Tough challenge. Once I understood who he was, what the nature of his character could be, that he could do such a thing, I began to write, listening to his emotionless drone. He speaks in grammar as chaotic and fractured as his thinking. In places the meaning is lost in his solipsistic constructions. I discovered recently that his voice echoes Freddie Clegg, the undistinguished monster in John Fowles' The Collector, a masterful book that I love but had not read for twenty years. Like Freddie, Frank's logic is perfectly clear to him and his meanings never obscure.
And when he reports her words, they are as refracted as his logic, so that we can only glimpse the mind thinking them. When the story begins, Clare lives at peace with her body, whole in her union of spirit and flesh, in a way Frank cannot comprehend. But she cannot lecture about this. She can't even be thoughtful about her "philosophy"; I could not let Clare be educated and articulate, because then I would be faced with a new mystery: Why would such a woman stay with such a man? So I had to reduce her story to bits and pieces, letting him tell it, and leaving her to act out her simple paganism for us to judge independent of his sick judgments.
The story is about eyes and looking. It opens on that theme, when Frank calls her nudity "parading"; what is a parade, but a congregation of watchers and watched? It is inconceivable to him that she is naked just because she likes to be. Frank watches her. She watches him react to her sensual appeals. He assumes that she is being looked at by a lover and that she wants to be seen. She plays the role of "exposed" stripper when Frank angers her. He is disgusted by "seeing everything." He denies wanting to see "certain things." He imagines her lover doing more than looking, and is disgusted. He watches her watching him. And his God has surveillance cameras everywhere.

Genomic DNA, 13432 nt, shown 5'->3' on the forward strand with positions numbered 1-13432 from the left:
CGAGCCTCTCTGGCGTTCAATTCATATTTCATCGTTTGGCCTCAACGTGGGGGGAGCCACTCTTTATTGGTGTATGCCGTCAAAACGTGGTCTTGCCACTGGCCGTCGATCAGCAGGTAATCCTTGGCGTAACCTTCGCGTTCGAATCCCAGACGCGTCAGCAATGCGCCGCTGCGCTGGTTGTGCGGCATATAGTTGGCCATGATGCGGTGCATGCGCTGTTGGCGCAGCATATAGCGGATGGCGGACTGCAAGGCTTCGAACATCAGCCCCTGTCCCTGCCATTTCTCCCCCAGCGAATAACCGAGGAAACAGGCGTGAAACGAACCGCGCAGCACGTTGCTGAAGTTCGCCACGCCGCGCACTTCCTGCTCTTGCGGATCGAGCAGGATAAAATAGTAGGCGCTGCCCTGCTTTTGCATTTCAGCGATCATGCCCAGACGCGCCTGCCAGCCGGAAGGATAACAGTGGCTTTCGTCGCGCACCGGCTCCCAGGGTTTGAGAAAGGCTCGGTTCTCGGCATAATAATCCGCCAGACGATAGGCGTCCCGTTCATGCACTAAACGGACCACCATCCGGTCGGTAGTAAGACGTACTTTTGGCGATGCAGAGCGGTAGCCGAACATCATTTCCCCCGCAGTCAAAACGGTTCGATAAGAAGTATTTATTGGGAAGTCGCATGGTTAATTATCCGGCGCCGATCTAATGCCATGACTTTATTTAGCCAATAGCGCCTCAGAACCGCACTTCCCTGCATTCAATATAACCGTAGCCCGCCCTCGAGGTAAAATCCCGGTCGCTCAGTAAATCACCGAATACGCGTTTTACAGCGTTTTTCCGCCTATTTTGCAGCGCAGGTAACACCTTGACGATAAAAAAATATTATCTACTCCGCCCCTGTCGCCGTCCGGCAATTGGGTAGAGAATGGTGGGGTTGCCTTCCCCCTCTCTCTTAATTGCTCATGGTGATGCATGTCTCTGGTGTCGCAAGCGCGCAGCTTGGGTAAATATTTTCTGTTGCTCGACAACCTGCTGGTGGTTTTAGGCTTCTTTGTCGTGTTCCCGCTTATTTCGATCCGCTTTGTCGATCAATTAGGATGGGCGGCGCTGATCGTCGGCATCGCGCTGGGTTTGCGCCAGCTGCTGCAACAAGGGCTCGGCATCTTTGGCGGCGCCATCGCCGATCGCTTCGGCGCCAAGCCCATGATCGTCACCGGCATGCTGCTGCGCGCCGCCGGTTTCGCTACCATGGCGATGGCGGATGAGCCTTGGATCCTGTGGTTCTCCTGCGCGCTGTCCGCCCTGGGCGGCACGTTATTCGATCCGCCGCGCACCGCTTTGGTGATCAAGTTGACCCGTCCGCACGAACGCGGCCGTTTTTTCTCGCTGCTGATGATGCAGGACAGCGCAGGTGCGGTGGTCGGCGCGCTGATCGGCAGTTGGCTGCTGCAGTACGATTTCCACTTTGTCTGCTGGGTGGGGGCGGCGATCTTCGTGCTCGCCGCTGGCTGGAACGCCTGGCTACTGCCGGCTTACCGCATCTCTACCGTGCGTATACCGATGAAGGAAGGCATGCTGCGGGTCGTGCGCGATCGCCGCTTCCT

The story is about the separation of flesh and spirit that I have analyzed elsewhere. Frank is the essential ascetic, his loathing of flesh worthy of a Desert Father or Essene. Frank can do what he does to her because for him, the body is a meaningless container for the self inside. Her trivial hedonism sickens him because he sees the body as a filthy encumbrance, a mold to break out of. He is hardly in a body, to hear him speak. At one point he says, "I almost touched myself, but not really." The punishment he metes out, when he attacks her, is to transform her body into a true container, a vessel of stony, false flesh. He reverses the Pygmalion myth.
There are parts of the story that lie under it like organs and bones, giving shape but invisible or distorted themselves. Here are a few: No, she does not have a lover. Yes, she did love him, once. The title comes from a Doors song, and is meant to offer some promise that he will be punished: "Alive, she cried. Waiting for you, outside." Finally, Frank is utterly honest with us, but his self-awareness is practically non-existent; is it possible to lie only to yourself?
And no, he is never called "Frank." I almost worked his name into the narrative, but no opportunity presented itself, and I realized that the effect of the name was not worth the stretch it would take to use it. If I used it, it would be meaningless unless I called him "Francis" at least once, and that would be too obvious. Her name would have to do. "Clare" was the name of the woman St. Francis abandoned to become a monk. She herself became St. Clare, the founder of the Carmelite nuns.
And why Francis and Clare? Because gentle St. Francis approved the massacre of the Albigensian heretics. Because I realized, as I wound the dramatic monologue to a close, finishing the bare facts of the story, the real reason the woman had haunted me for forty years. In her eyes was the question that no religion has ever found a suitable answer to. That question made the omniscient narrator singularly inappropriate. In its baldest form, the question is this:

Where was God while Ted Bundy was using the blade of his hunting knife to rape twelve-year-old Kimberly Leach in the shed of a pig pen?

Frank gave me the first answer I could believe. He was outside, content in His omnipotence, watching.